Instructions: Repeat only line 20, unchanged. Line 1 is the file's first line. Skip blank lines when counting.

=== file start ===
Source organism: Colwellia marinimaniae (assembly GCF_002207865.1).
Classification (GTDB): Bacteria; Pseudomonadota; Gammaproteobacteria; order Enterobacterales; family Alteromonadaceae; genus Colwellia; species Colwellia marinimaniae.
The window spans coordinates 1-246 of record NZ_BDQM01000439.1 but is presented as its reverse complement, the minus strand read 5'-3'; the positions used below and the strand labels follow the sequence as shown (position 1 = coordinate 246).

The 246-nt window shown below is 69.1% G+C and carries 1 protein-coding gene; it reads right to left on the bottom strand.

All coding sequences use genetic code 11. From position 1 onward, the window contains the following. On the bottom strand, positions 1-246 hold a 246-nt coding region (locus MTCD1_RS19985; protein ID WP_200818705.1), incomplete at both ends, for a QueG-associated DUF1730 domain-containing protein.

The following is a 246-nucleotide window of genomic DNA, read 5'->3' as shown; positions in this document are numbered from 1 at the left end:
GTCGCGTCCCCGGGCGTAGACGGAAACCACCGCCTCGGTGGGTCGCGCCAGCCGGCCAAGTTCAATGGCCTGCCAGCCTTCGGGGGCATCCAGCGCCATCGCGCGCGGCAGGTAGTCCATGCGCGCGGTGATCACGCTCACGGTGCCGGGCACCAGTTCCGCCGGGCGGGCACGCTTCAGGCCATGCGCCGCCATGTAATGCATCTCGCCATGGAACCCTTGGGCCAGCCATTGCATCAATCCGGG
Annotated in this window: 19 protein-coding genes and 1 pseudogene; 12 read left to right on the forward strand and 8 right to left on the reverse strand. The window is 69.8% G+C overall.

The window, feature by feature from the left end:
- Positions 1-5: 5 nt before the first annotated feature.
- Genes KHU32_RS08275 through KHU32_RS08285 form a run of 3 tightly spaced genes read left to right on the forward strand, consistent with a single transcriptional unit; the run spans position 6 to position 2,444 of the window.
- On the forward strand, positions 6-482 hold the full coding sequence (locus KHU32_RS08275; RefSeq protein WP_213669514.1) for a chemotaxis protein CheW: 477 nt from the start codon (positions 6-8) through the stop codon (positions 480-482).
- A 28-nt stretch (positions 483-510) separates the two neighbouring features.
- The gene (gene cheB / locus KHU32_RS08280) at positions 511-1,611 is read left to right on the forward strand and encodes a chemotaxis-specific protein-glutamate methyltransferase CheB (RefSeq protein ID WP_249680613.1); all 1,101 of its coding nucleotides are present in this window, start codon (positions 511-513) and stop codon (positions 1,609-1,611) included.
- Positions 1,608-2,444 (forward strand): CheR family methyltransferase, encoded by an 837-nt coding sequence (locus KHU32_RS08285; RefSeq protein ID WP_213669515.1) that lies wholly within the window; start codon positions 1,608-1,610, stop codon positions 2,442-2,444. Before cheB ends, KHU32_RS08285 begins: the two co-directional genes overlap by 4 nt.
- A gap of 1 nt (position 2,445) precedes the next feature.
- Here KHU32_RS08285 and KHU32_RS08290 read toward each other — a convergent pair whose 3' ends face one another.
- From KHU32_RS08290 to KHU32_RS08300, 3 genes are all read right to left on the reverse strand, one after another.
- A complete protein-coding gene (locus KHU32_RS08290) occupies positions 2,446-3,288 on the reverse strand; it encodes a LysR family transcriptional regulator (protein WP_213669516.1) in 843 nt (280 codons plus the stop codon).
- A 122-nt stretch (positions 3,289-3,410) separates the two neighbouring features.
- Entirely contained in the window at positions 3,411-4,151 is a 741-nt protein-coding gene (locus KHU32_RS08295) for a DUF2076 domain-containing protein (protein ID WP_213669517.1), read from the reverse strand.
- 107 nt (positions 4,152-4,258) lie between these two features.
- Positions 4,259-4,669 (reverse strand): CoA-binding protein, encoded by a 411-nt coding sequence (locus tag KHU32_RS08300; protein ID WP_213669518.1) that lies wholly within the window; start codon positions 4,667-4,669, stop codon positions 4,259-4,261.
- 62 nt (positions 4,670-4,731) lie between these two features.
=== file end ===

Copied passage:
- A 122-nt stretch (positions 3,289-3,410) separates the two neighbouring features.